12 ways to work open How "working out loud" increases clarity, speed and trust for your team

As a practise for smarter teamwork and collaboration, Openness is all about increasing our impact and getting more done — by making our work more transparent, agile and connected to the communities we serve. Here’s 12 principles for doing it. 

Netflix completes the open source giving cycle

Think big. Start small. Work open.

1 Think big. Have a mission, not just a bottom line. Tell a clear inspiring, story about why the world needs this work. That’s the magnet that attracts others.

2 Start small. Iterate. Start with the Minimum Lovable Product; what’s the least amount of work you can do quickly to prove the concept or build momentum?

3  Embrace transparency.  Think, plan and communicate in public. Increase transparency to cut collaboration cost, simplify communication and build trust. Work in open platforms like collaborative documents, wikis, blog posts and issue trackers. Minimize email, never-ending meetings and back-channel.

5 Test early and often. Share early drafts, prototypes and works in progress. If you’re not a little embarrassed by it, you’re probably waiting too long.

4 Share. Set big ideas free. Make it easy for others to remix, localize and improve your work. Empower them to do things you can’t even imagine yet. Give something away to get something larger back.

6 Serve communities. Instead of “markets” or masses. Engage them as active collaborators, not just passive consumers. Go deep with small numbers of real people, instead of prematurely chasing scale.

7 Focus. Do less. Have the courage to say no to good ideas so you can focus on great ones. Find the sweet spot where your passions, skills and resources all overlap. Ruthlessly eliminate clutter.

8 Be agile. Don’t try to plan too far in advance. Embrace continuous learning and ritualized reflection. Design a little, build a little, test a little; rinse and repeat. Stay open to what works.

9 Hack dumb rules. Take things apart. Route around gatekeepers, bullies and bottlenecks. Don’t ask permission. Embrace joyful insurrection.

10 Beware the bikeshed. Don’t get stuck in never-ending feedback loops. Not all feedback and opinions are useful. There’s no magic in “crowdsourcing” — crowds aren’t smart, communities of peers are.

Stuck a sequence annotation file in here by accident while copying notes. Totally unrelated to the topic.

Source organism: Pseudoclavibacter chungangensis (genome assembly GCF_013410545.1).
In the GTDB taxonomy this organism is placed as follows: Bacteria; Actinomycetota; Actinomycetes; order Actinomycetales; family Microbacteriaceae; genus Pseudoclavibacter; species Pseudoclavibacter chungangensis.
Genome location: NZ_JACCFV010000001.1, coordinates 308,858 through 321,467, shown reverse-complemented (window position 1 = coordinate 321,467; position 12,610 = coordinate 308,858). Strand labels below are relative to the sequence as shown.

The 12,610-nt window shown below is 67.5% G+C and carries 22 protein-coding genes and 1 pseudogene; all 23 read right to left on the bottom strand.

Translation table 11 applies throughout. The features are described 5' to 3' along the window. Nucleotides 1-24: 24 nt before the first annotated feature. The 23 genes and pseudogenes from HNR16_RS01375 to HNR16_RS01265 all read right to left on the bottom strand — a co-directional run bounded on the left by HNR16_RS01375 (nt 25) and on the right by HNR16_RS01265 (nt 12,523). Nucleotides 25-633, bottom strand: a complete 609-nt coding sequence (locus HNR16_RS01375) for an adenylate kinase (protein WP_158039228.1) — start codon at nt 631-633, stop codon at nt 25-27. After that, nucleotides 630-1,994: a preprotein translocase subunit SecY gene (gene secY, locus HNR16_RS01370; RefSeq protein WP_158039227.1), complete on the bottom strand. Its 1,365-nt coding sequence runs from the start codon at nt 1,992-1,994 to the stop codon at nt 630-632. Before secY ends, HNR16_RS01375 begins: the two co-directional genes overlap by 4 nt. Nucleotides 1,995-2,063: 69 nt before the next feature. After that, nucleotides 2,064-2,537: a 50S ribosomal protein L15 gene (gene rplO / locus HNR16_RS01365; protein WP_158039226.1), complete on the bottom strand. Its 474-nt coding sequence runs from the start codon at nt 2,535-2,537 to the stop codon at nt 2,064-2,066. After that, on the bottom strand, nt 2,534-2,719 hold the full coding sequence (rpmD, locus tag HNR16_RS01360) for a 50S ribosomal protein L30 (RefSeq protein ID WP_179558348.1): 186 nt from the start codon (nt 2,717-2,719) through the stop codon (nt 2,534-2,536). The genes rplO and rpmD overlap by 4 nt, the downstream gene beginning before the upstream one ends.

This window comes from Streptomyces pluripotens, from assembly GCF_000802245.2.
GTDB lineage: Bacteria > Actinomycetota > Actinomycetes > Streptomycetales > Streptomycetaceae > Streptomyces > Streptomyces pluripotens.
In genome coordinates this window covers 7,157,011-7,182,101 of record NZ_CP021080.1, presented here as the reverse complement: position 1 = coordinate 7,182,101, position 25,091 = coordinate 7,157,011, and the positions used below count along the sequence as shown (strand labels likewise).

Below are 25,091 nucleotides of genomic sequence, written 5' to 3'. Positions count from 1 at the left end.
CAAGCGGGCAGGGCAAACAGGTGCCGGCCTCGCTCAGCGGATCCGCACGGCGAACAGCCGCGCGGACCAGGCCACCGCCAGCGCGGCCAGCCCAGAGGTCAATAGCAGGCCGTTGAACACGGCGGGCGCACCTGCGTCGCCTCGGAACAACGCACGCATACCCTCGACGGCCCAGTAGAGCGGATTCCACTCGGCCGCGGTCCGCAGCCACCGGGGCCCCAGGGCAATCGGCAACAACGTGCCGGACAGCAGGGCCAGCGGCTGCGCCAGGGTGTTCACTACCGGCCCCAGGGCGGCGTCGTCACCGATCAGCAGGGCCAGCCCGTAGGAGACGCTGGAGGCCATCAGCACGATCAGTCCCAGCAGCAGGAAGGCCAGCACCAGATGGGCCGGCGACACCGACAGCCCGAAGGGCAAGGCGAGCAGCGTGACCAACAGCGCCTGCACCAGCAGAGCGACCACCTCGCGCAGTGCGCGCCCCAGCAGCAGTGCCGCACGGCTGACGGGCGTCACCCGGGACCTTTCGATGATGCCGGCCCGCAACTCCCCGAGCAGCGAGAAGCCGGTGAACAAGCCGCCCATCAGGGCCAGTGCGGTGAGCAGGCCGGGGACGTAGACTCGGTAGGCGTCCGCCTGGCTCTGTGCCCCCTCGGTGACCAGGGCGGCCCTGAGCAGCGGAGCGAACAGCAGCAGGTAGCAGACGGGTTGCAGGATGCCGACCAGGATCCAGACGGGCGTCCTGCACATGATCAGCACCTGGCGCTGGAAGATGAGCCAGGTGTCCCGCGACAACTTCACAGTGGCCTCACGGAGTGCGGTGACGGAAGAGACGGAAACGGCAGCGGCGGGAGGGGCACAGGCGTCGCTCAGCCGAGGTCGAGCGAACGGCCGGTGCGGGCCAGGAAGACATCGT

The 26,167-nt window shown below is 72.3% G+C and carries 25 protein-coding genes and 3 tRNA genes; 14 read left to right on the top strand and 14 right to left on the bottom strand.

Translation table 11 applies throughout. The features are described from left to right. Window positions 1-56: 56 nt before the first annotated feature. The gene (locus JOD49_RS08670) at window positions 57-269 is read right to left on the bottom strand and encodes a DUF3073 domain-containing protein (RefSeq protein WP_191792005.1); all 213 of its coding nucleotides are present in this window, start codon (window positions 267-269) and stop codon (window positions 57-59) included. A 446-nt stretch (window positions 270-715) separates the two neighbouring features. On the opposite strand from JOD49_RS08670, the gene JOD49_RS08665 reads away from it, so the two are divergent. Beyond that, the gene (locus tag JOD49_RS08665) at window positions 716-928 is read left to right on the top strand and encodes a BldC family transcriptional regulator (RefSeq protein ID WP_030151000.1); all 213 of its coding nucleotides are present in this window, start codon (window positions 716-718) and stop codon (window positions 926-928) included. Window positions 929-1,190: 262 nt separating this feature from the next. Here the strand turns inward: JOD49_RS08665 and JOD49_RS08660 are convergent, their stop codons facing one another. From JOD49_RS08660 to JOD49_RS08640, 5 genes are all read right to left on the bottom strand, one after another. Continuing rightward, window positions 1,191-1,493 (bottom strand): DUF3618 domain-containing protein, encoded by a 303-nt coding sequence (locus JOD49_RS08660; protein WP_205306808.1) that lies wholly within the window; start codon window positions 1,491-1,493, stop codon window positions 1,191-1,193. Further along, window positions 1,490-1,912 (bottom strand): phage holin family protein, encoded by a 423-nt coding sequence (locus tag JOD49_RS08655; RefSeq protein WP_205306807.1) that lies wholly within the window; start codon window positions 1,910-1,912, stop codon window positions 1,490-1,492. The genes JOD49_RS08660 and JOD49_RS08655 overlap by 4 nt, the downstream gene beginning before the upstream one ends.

11 Lead together. Push decision-making to the edges. Foster leadership everywhere. Strive for Minimum Viable Bureaucracy, permissionless innovation and Benevolent Do-ocracy.

12 Do good. Live and work our values. Take on Goliaths and gatekeepers. Use openness as a force multiplier for the forces of good. Build the world we want.

Hmmm… What’s missing?

This manifesto is just an early draft. Got ideas for improving the next iteration? Please dive in and make comments and suggestions.



  • I particularly like (quoting from above):

    * Sharing is good
    * Messy, Hasty Pluralism – we want to foster a culture of sharing and openness, everyone should share what they have, whether they think it’s ready or not. It doesn’t have to set the world on fire, it just has to work. This may require institutional and cultural change.
    * Support the Ecosystem

  • Something about doing things that benefit the entire space? e.g., Mozilla did stuff that was good for the entire web. WikiSpeed is doing stuff that awesome for the future of energy-efficient transportation. These are things that benefit people as a whole, and are also just kinda intuitively awesome…

  • Check your ego at the door
    This may be the most difficult rule but to truly get the best out of your team and yourself, you have to be able to listen, learn, let go and embrace what others bring to you.

  • CoLET

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